It's tough to say what's better -- the speed, the sound or the feel of an IndyCar driving up to 180 miles per hour.
"That feeling that went by right now is incredible," said race fan Shawn Hull.
It's a first for Baltimore. There were 13 turns and along the 2.4-mile track, all around the Inner Harbor and Camden Yards.
"I hope one day he'll be in one of those cars. He's loving it as well," said race fan Marcus Turner of his young son.
The build-up for the Inaugural Grand Prix brought plenty of noise. Street closures, road repairs, and commuter headaches.
But in this crowd, it's tough to find anyone who thinks the bumps along they way weren't worth the thrill.
After about two hours on the track, that's 75 laps or 150 miles, one man takes the top prize.
Power was presented his trophy by the grand marshal, former Secretary of State Colin Powell, and later sang the city's praises.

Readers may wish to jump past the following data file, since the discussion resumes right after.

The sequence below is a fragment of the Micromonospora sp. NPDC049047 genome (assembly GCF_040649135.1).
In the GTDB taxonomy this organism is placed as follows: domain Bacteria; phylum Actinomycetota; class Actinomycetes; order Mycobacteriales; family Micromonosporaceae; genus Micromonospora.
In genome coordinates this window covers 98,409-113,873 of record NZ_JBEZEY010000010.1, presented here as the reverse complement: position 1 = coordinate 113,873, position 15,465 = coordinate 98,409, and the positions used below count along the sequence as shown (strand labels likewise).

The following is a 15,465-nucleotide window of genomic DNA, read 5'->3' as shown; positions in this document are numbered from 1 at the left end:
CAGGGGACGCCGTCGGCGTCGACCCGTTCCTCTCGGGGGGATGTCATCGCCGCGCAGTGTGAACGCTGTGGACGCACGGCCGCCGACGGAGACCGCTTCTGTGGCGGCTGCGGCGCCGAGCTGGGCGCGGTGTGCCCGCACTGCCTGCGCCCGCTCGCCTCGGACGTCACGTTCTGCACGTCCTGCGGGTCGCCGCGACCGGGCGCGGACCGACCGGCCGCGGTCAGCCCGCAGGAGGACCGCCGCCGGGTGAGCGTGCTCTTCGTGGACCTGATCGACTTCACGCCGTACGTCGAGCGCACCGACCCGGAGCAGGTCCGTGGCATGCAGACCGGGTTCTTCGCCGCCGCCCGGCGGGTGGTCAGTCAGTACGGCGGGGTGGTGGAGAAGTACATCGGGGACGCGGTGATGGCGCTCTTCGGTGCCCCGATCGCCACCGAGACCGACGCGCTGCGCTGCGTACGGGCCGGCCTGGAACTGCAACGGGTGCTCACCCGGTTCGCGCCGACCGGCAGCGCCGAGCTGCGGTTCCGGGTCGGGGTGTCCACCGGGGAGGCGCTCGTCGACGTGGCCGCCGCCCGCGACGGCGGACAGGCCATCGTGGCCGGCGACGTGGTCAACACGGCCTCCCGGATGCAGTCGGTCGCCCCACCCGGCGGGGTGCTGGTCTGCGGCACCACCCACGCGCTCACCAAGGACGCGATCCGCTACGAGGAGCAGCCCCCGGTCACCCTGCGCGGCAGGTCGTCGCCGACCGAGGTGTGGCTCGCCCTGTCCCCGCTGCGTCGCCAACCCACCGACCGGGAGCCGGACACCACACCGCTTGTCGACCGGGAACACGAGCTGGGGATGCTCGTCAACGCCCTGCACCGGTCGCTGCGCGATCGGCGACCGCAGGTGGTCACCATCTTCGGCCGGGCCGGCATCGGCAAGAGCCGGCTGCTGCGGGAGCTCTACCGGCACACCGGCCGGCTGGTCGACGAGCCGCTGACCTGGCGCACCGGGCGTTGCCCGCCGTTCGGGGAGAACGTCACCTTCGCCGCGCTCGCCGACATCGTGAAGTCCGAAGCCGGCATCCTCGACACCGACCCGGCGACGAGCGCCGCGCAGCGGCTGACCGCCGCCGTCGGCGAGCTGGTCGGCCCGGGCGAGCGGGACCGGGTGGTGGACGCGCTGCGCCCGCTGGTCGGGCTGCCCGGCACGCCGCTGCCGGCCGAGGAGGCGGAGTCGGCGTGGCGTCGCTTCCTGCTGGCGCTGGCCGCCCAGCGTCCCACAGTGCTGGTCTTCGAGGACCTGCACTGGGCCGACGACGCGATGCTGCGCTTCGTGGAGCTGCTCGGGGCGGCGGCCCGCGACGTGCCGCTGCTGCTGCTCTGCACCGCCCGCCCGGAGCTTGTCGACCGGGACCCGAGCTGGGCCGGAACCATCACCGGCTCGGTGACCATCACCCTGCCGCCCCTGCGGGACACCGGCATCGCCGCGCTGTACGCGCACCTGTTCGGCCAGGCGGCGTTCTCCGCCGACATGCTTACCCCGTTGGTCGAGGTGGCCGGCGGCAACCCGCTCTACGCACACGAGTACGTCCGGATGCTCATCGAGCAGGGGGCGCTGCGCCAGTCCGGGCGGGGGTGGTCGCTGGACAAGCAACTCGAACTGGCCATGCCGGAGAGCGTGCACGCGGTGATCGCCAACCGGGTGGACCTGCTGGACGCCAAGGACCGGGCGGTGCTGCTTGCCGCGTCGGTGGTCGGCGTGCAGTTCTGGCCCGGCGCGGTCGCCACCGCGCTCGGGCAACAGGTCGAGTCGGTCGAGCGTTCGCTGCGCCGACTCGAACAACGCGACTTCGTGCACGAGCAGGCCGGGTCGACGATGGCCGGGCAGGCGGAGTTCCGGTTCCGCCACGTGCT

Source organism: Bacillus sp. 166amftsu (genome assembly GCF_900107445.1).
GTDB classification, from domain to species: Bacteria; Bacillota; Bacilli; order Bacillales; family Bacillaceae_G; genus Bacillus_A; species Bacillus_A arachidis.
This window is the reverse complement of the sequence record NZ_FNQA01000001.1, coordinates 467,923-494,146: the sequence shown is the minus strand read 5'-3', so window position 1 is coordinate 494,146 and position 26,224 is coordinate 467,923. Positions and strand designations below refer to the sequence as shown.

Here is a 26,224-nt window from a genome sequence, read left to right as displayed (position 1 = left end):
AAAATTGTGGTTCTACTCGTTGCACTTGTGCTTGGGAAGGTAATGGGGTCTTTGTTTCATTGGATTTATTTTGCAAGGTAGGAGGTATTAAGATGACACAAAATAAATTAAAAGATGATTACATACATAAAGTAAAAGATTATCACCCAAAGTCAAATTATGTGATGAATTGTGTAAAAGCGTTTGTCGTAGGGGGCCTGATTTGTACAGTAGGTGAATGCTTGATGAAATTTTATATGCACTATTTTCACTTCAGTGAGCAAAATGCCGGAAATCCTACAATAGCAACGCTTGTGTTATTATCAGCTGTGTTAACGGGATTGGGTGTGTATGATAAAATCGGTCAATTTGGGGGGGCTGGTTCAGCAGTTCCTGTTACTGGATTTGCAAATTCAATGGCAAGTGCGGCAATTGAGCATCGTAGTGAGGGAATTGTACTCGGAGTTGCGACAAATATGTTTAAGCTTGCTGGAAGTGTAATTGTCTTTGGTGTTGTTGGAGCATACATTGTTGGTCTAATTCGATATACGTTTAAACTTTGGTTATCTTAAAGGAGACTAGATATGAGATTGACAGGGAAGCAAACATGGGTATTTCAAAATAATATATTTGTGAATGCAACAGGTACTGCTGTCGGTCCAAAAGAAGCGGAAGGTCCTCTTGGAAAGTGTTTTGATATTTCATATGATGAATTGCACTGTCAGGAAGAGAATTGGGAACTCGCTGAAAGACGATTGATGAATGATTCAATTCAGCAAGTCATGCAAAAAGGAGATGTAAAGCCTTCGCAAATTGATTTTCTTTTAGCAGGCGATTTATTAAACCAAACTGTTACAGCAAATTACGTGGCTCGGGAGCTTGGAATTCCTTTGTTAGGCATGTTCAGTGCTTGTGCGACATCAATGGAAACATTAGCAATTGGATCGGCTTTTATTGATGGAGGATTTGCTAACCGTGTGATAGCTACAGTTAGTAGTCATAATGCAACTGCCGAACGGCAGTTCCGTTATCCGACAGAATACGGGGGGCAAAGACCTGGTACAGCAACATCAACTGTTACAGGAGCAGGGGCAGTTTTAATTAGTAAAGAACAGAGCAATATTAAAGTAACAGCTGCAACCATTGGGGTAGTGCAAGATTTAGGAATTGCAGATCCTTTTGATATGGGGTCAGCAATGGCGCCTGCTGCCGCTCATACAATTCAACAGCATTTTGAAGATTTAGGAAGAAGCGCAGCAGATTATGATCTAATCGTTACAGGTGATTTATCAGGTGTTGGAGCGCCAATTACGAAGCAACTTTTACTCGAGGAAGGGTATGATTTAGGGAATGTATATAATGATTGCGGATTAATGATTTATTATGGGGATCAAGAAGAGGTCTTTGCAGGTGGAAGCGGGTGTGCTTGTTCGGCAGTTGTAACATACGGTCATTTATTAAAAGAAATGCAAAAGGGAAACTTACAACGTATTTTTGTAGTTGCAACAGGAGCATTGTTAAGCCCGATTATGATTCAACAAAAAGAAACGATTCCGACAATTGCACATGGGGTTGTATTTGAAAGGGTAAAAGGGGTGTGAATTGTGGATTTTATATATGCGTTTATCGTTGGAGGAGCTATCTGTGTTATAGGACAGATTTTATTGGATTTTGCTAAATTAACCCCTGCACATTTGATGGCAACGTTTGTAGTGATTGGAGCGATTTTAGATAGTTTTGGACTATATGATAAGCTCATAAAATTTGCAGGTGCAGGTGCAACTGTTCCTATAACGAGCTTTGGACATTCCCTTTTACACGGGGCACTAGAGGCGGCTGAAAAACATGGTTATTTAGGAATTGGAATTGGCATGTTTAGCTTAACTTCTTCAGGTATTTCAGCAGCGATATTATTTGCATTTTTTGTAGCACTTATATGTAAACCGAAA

"It's better than most places. The crowd was better. The track was more technical… Man they put on a great venue," said Power.
Baltimore is now among six cities to host the IndyCar Series. The city signed a five-year deal.
Third place finisher Tony Kanaan says his body felt the Baltimore course.
"It's the most physical tracks we got. And this one, apart from being fast straight-ways and tight corners, it's extremely bumpy," said Kanaan.
Baltimore's stars, Kimmie Meissner and Michael Phelps, also made trophy presentations. Everywhere we turned -- the fans and the drivers were impressed with Baltimore's first Grand Prix.
"There's not one driver that hasn't been impressed with all of you, and I'm sure we're going to be coming back many years," said Oriol Servia, second place finisher.
We are told all city roads will reopen by Tuesday at 6 a.m. The walls and fences will follow.
Race officials don't have an exact count tonight, but they were hoping for 100,000 people for the race weekend.